Journal of Law, Medicine and Ethics 38 (1):143-148 (2010)
AbstractThe World Medical Association's Declaration of Helsinki is one of the most important and influential international research ethics documents. Launched in 1964, when ethical guidance for research was scarce, the Declaration comprised eleven basic principles and provisions on clinical research. The document has since evolved to a complex set of principles, norms, and directions for action of varying degrees of specificity, ranging from specific rules to broad aspirational statements. It has been revised six times in an effort to maintain its influence. While all revisions were the result of vigorous debate, the 2000 revision and two subsequent notes of clarification spurred particular controversy surrounding the use of placebo in clinical research and the standard of care and post-trial obligations in research in developing countries. Several institutions opted to cite earlier versions of the Declaration, and the U.S. Food and Drug Administration recently removed all reference to the Declaration in its approval requirements for drugs and biological products that are studied outside the United States.
Similar books and articles
The 2008 Declaration of Helsinki: some reflections.S. Giordano - 2010 - Journal of Medical Ethics 36 (10):598-603.
Neonatal Pain Relief and the Helsinki Declaration.Robert S. Van Howe & J. Steven Svoboda - 2008 - Journal of Law, Medicine and Ethics 36 (4):803-823.
After helsinki: Unresolved issues in international research.Ruth Macklin - 2001 - Kennedy Institute of Ethics Journal 11 (1):17-36.
The three official language versions of the Declaration of Helsinki: what's lost in translation?R. V. Carlson, N. H. van Ginneken, L. M. Pettigrew, A. Davies, K. M. Boyd & D. J. Webb - 2007 - Journal of Medical Ethics 33 (9):545-548.
Disputing the ethics of research: The challenge from bioethics and patient activism to the interpretation of the declaration of helsinki in clinical trials.Simon Woods & Pauline Mccormack - 2013 - Bioethics 27 (5):243-250.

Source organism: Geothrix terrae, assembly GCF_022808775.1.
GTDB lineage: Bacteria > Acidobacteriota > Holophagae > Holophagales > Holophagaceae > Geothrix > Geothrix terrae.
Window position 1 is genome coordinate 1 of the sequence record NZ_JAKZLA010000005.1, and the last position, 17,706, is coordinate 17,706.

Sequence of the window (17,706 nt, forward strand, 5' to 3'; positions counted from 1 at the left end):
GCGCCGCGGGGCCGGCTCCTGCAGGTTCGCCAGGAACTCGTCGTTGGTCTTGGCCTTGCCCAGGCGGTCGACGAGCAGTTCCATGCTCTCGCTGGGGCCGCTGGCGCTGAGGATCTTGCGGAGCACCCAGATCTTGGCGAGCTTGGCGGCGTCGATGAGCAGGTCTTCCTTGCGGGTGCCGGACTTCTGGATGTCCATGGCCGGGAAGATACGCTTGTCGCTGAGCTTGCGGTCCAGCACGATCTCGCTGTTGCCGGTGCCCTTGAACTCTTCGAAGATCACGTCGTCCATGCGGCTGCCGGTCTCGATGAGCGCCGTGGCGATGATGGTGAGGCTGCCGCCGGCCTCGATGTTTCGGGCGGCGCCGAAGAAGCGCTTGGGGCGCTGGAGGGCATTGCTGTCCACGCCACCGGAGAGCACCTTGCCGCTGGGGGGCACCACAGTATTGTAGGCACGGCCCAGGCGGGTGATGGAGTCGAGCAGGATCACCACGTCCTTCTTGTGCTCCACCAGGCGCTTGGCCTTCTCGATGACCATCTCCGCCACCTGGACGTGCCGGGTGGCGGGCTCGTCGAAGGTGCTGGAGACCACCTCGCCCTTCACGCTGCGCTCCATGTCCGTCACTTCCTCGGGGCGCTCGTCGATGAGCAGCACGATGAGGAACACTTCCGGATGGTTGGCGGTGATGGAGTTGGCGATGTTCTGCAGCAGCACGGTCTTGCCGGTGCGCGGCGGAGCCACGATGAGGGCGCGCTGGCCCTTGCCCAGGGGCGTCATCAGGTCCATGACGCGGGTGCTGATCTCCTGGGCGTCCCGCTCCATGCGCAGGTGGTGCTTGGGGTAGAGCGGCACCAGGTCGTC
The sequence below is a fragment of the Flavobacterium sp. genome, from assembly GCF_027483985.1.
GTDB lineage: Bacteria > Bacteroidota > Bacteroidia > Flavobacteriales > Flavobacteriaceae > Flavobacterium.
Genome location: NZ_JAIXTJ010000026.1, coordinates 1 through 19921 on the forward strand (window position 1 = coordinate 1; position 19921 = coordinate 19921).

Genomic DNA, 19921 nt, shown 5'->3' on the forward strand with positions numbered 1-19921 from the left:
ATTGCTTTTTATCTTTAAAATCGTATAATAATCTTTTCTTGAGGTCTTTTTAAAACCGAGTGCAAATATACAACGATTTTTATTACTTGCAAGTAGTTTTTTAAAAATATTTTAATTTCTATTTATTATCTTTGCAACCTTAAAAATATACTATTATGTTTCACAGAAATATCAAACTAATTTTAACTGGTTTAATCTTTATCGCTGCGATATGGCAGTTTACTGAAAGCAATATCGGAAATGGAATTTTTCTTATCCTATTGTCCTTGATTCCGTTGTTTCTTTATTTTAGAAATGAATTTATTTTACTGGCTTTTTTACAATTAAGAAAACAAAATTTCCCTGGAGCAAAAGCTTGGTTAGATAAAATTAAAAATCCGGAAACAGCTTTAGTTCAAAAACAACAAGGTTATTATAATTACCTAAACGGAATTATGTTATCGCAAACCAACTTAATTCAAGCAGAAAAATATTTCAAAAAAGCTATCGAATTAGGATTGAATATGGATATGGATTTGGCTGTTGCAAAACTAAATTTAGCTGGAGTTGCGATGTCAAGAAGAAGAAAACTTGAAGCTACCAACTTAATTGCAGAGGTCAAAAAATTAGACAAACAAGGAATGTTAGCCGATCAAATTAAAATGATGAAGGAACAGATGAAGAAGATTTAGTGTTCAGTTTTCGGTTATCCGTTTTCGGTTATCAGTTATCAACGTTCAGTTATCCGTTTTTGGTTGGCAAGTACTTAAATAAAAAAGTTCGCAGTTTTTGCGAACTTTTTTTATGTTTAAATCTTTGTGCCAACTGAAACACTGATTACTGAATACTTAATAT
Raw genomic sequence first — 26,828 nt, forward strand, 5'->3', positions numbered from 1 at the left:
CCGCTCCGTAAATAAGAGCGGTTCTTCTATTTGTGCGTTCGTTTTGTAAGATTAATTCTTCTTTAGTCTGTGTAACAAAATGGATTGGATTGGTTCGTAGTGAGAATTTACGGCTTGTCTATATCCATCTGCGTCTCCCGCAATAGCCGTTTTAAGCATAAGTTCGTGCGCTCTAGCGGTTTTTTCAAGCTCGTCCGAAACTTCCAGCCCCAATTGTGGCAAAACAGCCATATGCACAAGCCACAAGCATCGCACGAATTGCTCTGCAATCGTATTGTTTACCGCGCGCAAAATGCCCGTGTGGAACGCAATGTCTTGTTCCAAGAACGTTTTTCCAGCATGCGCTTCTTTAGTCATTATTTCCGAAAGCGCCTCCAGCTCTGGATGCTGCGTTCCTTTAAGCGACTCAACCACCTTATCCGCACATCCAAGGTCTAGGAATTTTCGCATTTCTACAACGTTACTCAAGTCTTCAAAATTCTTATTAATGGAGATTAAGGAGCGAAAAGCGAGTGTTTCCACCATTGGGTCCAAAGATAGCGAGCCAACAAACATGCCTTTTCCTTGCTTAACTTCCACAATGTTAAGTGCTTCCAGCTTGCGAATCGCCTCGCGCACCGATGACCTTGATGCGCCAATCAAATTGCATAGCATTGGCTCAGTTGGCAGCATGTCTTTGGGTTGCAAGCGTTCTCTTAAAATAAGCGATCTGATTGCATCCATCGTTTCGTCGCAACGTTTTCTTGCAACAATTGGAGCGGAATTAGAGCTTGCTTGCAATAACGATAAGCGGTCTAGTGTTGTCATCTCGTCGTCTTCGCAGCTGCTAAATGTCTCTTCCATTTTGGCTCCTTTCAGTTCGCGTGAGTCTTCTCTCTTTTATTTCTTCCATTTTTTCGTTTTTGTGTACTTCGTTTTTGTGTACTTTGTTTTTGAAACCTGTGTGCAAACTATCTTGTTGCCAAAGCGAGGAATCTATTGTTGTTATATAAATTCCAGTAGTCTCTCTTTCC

Placebo and the helsinki declaration — What to do?Professor Bozidar Vrhovac - 2004 - Science and Engineering Ethics 10 (1):81-93.
Improving the Helsinki Declaration's guidance on research in incompetent subjects.Anna Eva Westra & Inez de Beaufort - 2015 - Journal of Medical Ethics 41 (3):278-280.
Patients, doctors and experimentation: doubts about the Declaration of Helsinki.A. Belsey - 1978 - Journal of Medical Ethics 4 (4):182-185.
The ethics of research related to health care in developing countries.J. R. McMillan - 2004 - Journal of Medical Ethics 30 (2):204-206.
Who Cares? The Declaration of Helsinki and 'The Conscience of Physicians'.James Appleyard - 2008 - Research Ethics 4 (3):106-110.
More considerations on post-trial obligations in the Declaration of Helsinki 2013.Ignacio Mastroleo - manuscript
The declaration of Helsinki.Richard Ashcroft - 2008 - In Ezekiel J. Emanuel (ed.), The Oxford Textbook of Clinical Research Ethics. Oxford University Press. pp. 141--148.
Placebo: Its action and place in health research today. [REVIEW]Dr Randolph Smoak Jr - 2004 - Science and Engineering Ethics 10 (1):9-13.
Added to PP
Historical graph of downloads
Citations of this work
Procedure versus process: ethical paradigms and the conduct of qualitative research. [REVIEW]Kristian Pollock - 2012 - BMC Medical Ethics 13 (1):25-.
Misleading by Omission: Rethinking the Obligation to Inform Research Subjects about Funding Sources.Neil C. Manson - 2017 - Journal of Medicine and Philosophy 42 (6):720-739.
From ‘Consent or Anonymise’ to ‘Share and Protect’: Facilitating Access to Surplus Tissue for Research Whilst Safeguarding Donor Interests.Catherine Blewett - 2021 - Health Care Analysis 29 (3):213-230.
In defence of Helsinki and human rights.A. Plomer - 2012 - South African Journal of Bioethics and Law 5 (2).
References found in this work
Declaration of Helsinki. Ethical Principles for Medical Research Involving Human Subjects.World Medical Association - 2009 - Jahrbuch für Wissenschaft Und Ethik 14 (1):233-238.
International Ethical Guidelines for Biomedical Research Involving Human Subjects CIOMS.Udo Schuklenk - 1994 - Bioethics 8 (2):189-189.
The ambiguity and the exigency: Clarifying 'standard of care' arguments in international research.Alex John London - 2000 - Journal of Medicine and Philosophy 25 (4):379 – 397.